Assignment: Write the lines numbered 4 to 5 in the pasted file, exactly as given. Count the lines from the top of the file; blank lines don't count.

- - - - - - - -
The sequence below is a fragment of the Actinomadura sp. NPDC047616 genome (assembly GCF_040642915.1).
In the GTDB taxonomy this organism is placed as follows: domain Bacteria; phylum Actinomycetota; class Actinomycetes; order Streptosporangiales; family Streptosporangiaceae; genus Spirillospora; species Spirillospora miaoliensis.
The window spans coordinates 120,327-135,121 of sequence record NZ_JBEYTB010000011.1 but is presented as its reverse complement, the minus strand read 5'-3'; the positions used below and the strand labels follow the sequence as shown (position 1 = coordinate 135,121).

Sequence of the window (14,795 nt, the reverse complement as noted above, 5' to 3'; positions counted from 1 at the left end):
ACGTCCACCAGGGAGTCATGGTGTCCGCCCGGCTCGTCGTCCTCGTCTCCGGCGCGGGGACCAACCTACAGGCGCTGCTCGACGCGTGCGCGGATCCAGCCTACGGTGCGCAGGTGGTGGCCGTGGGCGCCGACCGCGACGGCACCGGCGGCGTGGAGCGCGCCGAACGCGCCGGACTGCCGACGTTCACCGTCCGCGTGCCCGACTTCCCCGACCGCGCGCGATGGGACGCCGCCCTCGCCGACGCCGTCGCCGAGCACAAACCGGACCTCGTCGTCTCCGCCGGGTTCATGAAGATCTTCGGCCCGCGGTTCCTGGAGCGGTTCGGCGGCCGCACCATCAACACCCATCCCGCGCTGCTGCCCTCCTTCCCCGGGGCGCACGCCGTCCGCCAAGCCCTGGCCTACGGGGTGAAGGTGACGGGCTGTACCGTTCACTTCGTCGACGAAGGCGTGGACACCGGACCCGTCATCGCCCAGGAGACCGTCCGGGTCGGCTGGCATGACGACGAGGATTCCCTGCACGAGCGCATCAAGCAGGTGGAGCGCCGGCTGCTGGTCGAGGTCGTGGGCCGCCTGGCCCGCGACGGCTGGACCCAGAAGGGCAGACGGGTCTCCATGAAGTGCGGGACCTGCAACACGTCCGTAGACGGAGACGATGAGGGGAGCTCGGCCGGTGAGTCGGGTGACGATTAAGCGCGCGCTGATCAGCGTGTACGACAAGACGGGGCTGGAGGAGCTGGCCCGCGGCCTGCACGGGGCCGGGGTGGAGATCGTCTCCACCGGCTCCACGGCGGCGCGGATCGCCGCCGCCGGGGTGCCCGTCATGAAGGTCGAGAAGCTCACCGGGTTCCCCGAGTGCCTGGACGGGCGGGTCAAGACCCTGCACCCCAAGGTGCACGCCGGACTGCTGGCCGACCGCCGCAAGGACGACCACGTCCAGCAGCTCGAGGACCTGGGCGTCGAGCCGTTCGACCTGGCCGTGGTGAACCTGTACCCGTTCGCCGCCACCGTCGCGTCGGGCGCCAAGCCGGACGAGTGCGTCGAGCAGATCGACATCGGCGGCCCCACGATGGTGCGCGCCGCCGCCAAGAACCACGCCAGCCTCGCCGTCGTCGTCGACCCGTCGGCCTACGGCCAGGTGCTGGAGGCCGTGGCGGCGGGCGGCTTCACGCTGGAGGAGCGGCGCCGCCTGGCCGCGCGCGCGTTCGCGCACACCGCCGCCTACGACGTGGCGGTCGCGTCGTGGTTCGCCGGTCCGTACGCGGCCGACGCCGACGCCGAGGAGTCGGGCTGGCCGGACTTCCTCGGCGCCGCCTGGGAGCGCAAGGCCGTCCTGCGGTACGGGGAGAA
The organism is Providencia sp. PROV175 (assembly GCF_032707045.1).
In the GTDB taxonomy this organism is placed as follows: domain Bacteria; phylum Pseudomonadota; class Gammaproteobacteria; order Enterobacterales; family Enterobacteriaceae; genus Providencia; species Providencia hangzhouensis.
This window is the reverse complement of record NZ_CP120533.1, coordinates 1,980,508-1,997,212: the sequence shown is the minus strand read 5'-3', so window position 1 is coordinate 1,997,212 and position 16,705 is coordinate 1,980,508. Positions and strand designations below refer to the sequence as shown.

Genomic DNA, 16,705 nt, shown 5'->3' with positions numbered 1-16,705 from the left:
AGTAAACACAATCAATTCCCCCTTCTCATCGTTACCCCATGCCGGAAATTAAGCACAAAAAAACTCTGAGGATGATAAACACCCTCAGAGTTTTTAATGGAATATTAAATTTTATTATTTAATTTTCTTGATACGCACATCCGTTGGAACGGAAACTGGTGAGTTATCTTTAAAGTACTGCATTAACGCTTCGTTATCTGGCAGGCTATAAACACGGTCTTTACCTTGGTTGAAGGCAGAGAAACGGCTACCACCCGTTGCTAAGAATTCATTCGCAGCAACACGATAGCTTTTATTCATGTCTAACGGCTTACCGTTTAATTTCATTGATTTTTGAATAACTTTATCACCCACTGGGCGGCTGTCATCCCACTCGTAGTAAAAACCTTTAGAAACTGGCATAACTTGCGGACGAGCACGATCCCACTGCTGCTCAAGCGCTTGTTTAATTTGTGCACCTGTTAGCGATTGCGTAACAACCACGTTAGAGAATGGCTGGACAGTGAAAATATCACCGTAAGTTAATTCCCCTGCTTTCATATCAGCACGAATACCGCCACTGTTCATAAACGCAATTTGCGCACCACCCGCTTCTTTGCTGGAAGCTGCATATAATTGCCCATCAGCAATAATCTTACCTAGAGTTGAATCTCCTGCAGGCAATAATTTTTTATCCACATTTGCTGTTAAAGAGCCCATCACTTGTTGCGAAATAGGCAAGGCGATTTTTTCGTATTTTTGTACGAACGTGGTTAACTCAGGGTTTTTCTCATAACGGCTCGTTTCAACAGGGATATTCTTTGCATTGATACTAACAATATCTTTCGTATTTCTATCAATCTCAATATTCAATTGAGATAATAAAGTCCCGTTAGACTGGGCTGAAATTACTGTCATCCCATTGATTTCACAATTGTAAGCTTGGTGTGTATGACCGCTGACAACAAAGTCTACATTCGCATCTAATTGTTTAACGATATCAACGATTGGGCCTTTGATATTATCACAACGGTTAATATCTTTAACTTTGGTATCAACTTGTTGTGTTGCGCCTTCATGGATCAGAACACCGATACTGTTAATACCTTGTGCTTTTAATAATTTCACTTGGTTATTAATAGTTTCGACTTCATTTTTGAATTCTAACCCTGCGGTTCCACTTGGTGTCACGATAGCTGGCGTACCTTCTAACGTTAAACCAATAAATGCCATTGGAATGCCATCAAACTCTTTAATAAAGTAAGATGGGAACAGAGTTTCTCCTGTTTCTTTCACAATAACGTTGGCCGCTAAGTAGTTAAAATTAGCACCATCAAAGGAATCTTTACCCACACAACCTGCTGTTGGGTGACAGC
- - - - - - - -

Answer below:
Sequence of the window (14,795 nt, the reverse complement as noted above, 5' to 3'; positions counted from 1 at the left end):
ACGTCCACCAGGGAGTCATGGTGTCCGCCCGGCTCGTCGTCCTCGTCTCCGGCGCGGGGACCAACCTACAGGCGCTGCTCGACGCGTGCGCGGATCCAGCCTACGGTGCGCAGGTGGTGGCCGTGGGCGCCGACCGCGACGGCACCGGCGGCGTGGAGCGCGCCGAACGCGCCGGACTGCCGACGTTCACCGTCCGCGTGCCCGACTTCCCCGACCGCGCGCGATGGGACGCCGCCCTCGCCGACGCCGTCGCCGAGCACAAACCGGACCTCGTCGTCTCCGCCGGGTTCATGAAGATCTTCGGCCCGCGGTTCCTGGAGCGGTTCGGCGGCCGCACCATCAACACCCATCCCGCGCTGCTGCCCTCCTTCCCCGGGGCGCACGCCGTCCGCCAAGCCCTGGCCTACGGGGTGAAGGTGACGGGCTGTACCGTTCACTTCGTCGACGAAGGCGTGGACACCGGACCCGTCATCGCCCAGGAGACCGTCCGGGTCGGCTGGCATGACGACGAGGATTCCCTGCACGAGCGCATCAAGCAGGTGGAGCGCCGGCTGCTGGTCGAGGTCGTGGGCCGCCTGGCCCGCGACGGCTGGACCCAGAAGGGCAGACGGGTCTCCATGAAGTGCGGGACCTGCAACACGTCCGTAGACGGAGACGATGAGGGGAGCTCGGCCGGTGAGTCGGGTGACGATTAAGCGCGCGCTGATCAGCGTGTACGACAAGACGGGGCTGGAGGAGCTGGCCCGCGGCCTGCACGGGGCCGGGGTGGAGATCGTCTCCACCGGCTCCACGGCGGCGCGGATCGCCGCCGCCGGGGTGCCCGTCATGAAGGTCGAGAAGCTCACCGGGTTCCCCGAGTGCCTGGACGGGCGGGTCAAGACCCTGCACCCCAAGGTGCACGCCGGACTGCTGGCCGACCGCCGCAAGGACGACCACGTCCAGCAGCTCGAGGACCTGGGCGTCGAGCCGTTCGACCTGGCCGTGGTGAACCTGTACCCGTTCGCCGCCACCGTCGCGTCGGGCGCCAAGCCGGACGAGTGCGTCGAGCAGATCGACATCGGCGGCCCCACGATGGTGCGCGCCGCCGCCAAGAACCACGCCAGCCTCGCCGTCGTCGTCGACCCGTCGGCCTACGGCCAGGTGCTGGAGGCCGTGGCGGCGGGCGGCTTCACGCTGGAGGAGCGGCGCCGCCTGGCCGCGCGCGCGTTCGCGCACACCGCCGCCTACGACGTGGCGGTCGCGTCGTGGTTCGCCGGTCCGTACGCGGCCGACGCCGACGCCGAGGAGTCGGGCTGGCCGGACTTCCTCGGCGCCGCCTGGGAGCGCAAGGCCGTCCTGCGGTACGGGGAGAA